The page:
Viewpoint: Topological states of quantum matter

Shou-cheng Zhang, Department of Physics, Stanford University, Stanford, CA 94305-4045 USA
Published July 23, 2008  |  Physics 1, 6 (2008)  |  DOI: 10.1103/Physics.1.6
+Enlarge image Figure 1
Illustration: Alan Stonebraker

Figure 1 When we think of topology, we normally think of objects that cannot be simply transformed into each other, such as a rubber band and a Möbius strip (top). The metallic surface of a topological insulator is different from an ordinary surface because its metallic nature is protected by certain symmetry invariants. In this sense, it cannot be simply transformed into the surface of a normal insulator. The sketches (bottom) show the electronic structure (energy versus momentum) for a “trivial” insulator (left) and a strong topological insulator (right), such as Bi1-xSbx. In both cases, there are allowed electron states (black lines) introduced by the surface that lie in the bulk band gap (the bulk valence and conduction bands are indicated by the green and blue lines, respectively). In the trivial case, even a small perturbation (say, changing the chemistry of the surface) can open a gap in the surface states, but in the nontrivial case, the conducting surface states are protected. Note that in the topological insulator, the surface states are linear in momentum and meet at an odd number of points in k-space.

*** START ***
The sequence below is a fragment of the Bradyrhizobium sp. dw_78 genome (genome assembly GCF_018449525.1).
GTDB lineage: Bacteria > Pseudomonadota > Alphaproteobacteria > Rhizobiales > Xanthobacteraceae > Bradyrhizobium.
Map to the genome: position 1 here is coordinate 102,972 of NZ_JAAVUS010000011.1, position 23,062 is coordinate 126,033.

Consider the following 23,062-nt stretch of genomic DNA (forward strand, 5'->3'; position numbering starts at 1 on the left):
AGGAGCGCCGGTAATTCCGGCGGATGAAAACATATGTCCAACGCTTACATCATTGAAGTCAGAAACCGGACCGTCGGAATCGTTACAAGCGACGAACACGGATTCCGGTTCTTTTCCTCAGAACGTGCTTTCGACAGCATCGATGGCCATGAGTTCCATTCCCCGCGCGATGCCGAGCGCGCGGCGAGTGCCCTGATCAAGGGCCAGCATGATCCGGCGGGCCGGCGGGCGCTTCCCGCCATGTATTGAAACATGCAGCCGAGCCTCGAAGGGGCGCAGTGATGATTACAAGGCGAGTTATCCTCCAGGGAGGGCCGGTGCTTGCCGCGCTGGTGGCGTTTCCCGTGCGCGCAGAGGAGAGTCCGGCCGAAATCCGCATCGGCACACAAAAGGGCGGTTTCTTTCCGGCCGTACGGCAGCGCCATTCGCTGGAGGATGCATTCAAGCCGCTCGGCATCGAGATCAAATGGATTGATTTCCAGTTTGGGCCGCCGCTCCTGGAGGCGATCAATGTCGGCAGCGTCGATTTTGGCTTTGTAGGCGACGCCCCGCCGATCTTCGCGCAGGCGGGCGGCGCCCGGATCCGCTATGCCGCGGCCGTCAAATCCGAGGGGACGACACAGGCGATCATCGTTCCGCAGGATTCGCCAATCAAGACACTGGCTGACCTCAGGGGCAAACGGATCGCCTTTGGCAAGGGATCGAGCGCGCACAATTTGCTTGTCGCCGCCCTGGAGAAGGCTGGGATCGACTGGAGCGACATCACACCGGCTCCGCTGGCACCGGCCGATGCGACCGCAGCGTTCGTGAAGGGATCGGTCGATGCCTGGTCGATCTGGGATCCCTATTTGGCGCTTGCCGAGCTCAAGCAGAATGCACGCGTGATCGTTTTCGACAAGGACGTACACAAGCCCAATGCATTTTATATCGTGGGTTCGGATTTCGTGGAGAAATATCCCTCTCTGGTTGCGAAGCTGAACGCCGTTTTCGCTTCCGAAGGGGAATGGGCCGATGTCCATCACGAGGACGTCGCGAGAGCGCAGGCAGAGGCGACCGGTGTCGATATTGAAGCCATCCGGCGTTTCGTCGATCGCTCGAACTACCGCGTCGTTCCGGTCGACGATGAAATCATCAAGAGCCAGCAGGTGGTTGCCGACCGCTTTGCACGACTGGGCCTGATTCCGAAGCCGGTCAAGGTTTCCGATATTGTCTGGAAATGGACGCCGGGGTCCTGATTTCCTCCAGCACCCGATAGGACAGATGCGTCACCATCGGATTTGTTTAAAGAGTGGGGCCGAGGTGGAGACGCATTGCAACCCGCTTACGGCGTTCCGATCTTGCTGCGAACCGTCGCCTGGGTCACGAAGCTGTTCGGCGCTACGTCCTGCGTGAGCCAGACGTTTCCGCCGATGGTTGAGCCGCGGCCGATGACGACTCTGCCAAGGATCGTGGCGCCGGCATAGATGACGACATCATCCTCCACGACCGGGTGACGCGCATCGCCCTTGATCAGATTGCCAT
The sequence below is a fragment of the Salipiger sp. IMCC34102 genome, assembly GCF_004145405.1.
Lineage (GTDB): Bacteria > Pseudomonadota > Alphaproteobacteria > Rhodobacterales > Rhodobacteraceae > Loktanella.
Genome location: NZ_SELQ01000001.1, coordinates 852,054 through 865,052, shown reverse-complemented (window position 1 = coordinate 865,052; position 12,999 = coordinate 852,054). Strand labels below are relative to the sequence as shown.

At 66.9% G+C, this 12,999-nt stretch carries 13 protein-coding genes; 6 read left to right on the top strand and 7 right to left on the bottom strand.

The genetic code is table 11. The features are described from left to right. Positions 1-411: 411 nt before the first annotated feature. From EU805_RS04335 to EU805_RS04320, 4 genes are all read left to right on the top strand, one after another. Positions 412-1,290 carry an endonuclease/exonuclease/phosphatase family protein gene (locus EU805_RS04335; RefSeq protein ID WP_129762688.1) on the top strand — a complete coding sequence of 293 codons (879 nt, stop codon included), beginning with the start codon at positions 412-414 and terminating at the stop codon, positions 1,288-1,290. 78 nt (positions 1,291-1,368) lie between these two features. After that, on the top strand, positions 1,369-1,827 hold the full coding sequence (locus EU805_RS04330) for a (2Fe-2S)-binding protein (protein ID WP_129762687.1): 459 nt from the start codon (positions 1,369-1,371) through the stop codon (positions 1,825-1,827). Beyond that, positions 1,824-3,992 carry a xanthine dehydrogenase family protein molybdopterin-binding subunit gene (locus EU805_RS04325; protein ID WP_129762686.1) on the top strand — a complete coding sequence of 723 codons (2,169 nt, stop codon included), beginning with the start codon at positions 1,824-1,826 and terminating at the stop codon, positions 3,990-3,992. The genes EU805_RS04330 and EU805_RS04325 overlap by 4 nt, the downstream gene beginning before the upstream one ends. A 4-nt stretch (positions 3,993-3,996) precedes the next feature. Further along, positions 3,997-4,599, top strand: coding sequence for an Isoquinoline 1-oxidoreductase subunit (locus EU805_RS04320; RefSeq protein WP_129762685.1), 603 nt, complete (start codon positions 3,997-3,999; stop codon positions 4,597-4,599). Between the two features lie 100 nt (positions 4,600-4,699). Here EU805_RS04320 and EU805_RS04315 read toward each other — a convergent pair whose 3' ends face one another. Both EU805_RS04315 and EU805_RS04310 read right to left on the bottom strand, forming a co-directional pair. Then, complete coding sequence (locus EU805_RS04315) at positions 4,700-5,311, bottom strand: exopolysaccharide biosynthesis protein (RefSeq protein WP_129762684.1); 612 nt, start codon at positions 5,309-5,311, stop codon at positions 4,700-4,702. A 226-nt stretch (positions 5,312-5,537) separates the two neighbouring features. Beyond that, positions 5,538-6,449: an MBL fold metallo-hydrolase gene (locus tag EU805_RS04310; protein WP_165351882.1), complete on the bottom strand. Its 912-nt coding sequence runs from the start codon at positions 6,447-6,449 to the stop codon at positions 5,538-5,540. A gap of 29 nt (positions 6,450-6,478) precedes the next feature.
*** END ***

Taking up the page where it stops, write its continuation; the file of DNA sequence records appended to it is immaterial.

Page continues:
Most quantum states of matter are categorized by the symmetries they break. For example, the crystallization of water into ice breaks translational symmetry or the magnetic ordering of spins breaks rotational symmetry. However, the discovery in the early 1980s of the integer and fractional quantum Hall effects has taught us that there is a new organizational principle of quantum matter. In the quantum Hall state, an external magnetic field perpendicular to a two-dimensional electron gas causes the electrons to circulate in quantized orbits. The “bulk” of the electron gas is an insulator, but along its edge, electrons circulate in a direction that depends on the orientation of the magnetic field. The circulating edge states of the quantum Hall state are different from ordinary states of matter because they persist even in the presence of impurities. The reason for this is best expressed mathematically (it is related to the quantization of Berry’s phases, see, for example, Physics Today August 2003 [1]), and is not intuitively obvious, but the effect—circulating current—is real and measurable.